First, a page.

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it's a big night in american politics. we are less than 10 minutes from tonight's democratic debate between the three top candidates. i'm chuck todd here at the gaillard center in charleston, south carolina, where the three candidates, hillary clinton, bernie sanders, and martin o'malley are backstage, about to take their places at the podiums. clinton and sanders have been setting some of the broad themes of this debate. earlier today, they were all over the sunday morning shows, including "meet the press." the theems of change versus experience and change versus continuity. this will be their final showdown, face to face, before the iowa caucuses, which are two
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weeks from tomorrow when the first votes of the 2016 presidential race will be cast. tonight's debate, by the way, will be moderated by our own lester holt and he will be joined in the questioning by andrea mitchell. throughout the debate, includes correspondents and experts will be providing realtime analysis. so gone over for a second screen experience at nbcnews.com. right now, let's get in to the pre-debate action. we will go to andrea mitchell and kristen welker. take it away. >> i'm with the great andrea mitchell, moments before this debate. you are excited i'm sure. >> this is the opportunity and just before iowa, the last debate before iowa to see the candidates, see hillary clinton, person ber bernie sanders and martin o'malley and help the voters decide. >> i don't want to give anything about the debate away. but set the scene. we have been on the campaign
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trail. a lot of sharp attacks. >> a lot of elbows. the timing couldn't be better, as you know. they have been going at each other. the intensity of the campaign. she has been acknowledging to supporters that perhaps they underestimated him. he's got so much support. but here we are in south carolina, where she has the enthusiasm and passion, much deeper roots with the african-american voters. this could be her fire wall if heing, as current polls would suggest, and if it turns out that way, he could win iowa. he has a shot at that and certainly has a strong neighborhood connection to new hampshire being from vermont. this could be the place in south carolina that tests whether he has legs to go further. >> so much at stake for each of these candidates. andrea, just break it down for us by candidate. what are you looking for? >> we want to hear hillary clinton and see how does -- does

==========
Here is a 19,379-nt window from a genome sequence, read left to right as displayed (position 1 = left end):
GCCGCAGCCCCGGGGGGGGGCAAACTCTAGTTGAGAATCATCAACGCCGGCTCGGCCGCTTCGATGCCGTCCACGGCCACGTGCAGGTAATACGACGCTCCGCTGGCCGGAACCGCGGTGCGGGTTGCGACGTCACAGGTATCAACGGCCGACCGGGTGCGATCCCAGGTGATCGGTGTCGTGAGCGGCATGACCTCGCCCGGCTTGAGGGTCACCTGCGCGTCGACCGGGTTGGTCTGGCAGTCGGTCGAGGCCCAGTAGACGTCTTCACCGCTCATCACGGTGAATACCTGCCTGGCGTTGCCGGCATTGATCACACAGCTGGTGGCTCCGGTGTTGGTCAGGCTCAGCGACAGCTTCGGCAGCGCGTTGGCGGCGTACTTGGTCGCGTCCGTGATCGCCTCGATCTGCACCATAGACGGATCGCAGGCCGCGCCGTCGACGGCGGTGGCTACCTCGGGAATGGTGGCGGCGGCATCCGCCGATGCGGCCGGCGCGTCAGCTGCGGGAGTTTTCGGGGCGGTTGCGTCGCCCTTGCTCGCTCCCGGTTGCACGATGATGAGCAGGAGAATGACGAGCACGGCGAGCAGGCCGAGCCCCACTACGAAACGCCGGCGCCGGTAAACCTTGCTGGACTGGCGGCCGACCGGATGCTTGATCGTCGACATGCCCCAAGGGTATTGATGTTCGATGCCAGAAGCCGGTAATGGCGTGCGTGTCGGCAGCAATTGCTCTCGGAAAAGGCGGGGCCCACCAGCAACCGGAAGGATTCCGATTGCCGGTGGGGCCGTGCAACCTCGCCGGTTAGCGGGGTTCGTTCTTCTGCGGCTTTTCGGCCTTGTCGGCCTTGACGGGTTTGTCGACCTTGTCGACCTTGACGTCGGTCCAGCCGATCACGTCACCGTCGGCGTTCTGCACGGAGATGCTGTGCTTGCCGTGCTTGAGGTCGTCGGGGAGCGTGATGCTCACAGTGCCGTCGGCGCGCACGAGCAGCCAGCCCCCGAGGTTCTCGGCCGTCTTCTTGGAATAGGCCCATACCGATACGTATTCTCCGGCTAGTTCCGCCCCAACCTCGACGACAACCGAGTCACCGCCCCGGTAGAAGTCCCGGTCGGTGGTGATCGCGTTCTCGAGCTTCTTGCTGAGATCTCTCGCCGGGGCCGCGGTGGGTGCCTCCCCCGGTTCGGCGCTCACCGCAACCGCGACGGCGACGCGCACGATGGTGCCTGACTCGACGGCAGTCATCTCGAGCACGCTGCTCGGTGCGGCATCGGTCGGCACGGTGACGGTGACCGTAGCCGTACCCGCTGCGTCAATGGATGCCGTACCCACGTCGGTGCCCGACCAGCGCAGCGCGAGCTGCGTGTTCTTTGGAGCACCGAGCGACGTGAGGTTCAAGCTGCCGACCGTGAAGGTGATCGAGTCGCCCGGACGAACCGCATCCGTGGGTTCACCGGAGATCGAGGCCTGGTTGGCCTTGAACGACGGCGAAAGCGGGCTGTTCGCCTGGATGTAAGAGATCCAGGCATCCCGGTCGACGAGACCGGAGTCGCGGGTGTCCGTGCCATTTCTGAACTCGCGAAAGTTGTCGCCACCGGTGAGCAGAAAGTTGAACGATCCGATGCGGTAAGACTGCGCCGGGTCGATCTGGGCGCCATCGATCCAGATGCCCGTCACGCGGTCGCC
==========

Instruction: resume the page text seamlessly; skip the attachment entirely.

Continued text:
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she go after him? there are big foreign policy questions, as well, as we see this weekend. and for bernie sanders, this is the test of, is in the polite democratic campaign or what we have seen on the campaign trail? >> let's pause. we have secretary clinton right now, shaking some hands. and governor o'malley following her, shaking debbie wasserman schultz's hand, of course the chairwoman of the dnc. the stakes couldn't be higher as they walk out on the stage. here's senator sanders. now all three candidates walking on the stage, preparing for the pivotal debate 15 days before the iowa caucuses them last time they face off before the voters have their say. talk about the anticipation you feel being here, that we all feel. >> it's so exciting. we see them on the trail, try to shout or ask them questions. you hear the cheers from inside
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the theater. this is a chance to get in to the policies with them and talk about the things they care about and how they handle the pressure from each other. >> no one better to do that than you and lester. we are excited about that. chuck, i'll toss it back to you. >> thank you. the candidates are on stage behind me. you hear the cheers there. by the way, we went from the red ties at the republican debate last week and nothing but blue on the stage with our three candidates. another veteran political observer watching tonight, the chief correspondent of the "washington post." dan, boy, i'll tell you in the last 72 hours suddenly the democratic campaign became the republican campaign. fighting, exchanges, the debate that people are anticipating with baited breath. what a 72 hours for hillary clinton. >> it's been a real roller coaster for her. chuck, what we are looking at tonight is the opening of the closing arguments for these
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candidates. martin o'malley is on stage but all the focus is on sanders and clinton. we know she's going to be tough on him. he's changed his position on guns in the last couple of days. he's got a new plan on health care he put out just before the debate. there's a lot of substance on the table they are going to go after one another on. >> ultimately, dan, this feels like this is two candidates that have to try to convince the democratic electorate that either you want radical change or basically continuity with a little bit of change. it seems as if that's the struggle for hillary clinton. bernie sanders has had an easier time making the radical change argument. >> very true. i think the other issue is electability. she's going to push that question on him throughout, not only the debate, but the final weeks before the iowa caucuses in new hampshire, raise questions in voters' minds whether bernie sanders can actually win a general election. he's going to try to show that